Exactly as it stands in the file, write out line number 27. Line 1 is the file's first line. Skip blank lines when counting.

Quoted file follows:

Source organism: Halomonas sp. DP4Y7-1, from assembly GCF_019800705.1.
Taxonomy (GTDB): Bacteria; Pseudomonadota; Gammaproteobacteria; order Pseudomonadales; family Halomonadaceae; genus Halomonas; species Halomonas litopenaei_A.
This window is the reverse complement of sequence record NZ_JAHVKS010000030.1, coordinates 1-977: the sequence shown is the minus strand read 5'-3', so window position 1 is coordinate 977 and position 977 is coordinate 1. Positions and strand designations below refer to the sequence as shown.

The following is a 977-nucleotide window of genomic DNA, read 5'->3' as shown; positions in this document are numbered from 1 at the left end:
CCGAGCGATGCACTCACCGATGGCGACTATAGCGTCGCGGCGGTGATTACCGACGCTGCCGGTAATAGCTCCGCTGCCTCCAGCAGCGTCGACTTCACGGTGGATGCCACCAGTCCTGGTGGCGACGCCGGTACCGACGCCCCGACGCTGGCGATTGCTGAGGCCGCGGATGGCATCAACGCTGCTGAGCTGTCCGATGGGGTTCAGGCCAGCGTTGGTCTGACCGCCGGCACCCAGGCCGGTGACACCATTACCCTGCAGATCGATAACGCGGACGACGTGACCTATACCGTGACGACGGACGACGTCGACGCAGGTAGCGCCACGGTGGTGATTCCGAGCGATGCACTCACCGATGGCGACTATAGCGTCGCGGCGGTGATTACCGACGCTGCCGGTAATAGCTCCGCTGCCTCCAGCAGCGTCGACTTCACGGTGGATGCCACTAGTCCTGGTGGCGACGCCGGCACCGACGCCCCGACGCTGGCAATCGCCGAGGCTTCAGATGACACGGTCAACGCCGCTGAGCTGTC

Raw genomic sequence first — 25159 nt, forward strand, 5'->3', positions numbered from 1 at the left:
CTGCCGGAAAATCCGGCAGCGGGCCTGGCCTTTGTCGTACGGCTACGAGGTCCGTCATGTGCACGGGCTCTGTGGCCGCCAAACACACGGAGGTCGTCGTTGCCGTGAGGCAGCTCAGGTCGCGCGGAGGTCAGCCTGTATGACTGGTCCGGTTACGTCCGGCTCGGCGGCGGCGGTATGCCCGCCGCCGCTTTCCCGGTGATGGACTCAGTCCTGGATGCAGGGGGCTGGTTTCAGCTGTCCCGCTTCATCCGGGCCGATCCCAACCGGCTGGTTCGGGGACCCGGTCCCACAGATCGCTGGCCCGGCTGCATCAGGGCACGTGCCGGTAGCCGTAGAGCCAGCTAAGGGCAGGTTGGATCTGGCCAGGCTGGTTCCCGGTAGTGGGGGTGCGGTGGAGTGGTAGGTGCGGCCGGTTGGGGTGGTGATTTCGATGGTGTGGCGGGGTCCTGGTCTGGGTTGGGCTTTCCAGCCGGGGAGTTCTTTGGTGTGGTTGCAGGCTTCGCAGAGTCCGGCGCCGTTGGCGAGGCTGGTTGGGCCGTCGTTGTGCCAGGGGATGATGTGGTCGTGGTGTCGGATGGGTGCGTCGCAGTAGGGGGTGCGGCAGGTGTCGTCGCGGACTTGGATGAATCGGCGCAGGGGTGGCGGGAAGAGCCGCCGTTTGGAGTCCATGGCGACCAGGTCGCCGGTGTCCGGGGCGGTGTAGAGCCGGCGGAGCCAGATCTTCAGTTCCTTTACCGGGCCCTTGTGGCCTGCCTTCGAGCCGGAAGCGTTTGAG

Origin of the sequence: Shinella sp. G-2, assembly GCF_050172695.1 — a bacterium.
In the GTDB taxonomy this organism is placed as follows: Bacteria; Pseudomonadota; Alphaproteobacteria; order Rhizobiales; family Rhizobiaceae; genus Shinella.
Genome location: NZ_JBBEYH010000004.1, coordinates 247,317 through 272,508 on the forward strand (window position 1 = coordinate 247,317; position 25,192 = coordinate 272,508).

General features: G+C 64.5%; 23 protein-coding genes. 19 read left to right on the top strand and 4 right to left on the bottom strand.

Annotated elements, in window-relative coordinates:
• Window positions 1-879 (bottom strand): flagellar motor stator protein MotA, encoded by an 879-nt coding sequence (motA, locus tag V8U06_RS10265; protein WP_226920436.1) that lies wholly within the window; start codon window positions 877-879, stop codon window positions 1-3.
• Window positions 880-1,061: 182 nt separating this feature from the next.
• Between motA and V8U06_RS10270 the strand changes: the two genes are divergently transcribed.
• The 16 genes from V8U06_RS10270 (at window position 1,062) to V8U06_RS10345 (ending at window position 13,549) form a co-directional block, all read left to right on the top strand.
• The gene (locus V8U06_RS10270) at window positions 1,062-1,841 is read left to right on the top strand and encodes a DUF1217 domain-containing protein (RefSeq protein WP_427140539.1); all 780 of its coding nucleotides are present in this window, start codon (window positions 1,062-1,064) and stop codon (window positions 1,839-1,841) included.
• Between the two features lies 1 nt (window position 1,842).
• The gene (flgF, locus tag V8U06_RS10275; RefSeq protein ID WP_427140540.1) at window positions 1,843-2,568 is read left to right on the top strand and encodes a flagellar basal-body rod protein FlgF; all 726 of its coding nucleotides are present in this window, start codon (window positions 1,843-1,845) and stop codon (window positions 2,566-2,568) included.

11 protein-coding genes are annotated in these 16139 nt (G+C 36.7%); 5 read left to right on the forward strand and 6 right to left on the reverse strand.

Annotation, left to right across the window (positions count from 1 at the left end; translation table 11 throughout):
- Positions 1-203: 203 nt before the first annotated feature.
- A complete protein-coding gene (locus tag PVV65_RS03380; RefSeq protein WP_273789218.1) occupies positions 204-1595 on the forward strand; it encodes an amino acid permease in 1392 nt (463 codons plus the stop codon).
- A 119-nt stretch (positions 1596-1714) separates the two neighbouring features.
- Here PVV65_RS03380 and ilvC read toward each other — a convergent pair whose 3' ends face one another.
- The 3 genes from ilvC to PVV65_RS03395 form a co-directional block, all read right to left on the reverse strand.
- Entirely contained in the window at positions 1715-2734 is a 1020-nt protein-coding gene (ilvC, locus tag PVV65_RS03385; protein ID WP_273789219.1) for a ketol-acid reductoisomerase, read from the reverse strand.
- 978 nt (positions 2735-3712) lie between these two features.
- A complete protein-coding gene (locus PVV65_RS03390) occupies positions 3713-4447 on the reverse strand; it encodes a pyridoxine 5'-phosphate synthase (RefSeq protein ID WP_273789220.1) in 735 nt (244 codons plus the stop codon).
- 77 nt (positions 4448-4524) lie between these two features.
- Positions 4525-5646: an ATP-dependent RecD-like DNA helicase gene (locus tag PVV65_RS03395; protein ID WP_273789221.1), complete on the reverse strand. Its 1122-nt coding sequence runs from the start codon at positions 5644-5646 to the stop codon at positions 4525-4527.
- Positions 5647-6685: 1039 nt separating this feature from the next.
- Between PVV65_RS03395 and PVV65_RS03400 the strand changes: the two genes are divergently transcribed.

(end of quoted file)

- Entirely contained in the window at positions 1715-2734 is a 1020-nt protein-coding gene (ilvC, locus tag PVV65_RS03385; protein ID WP_273789219.1) for a ketol-acid reductoisomerase, read from the reverse strand.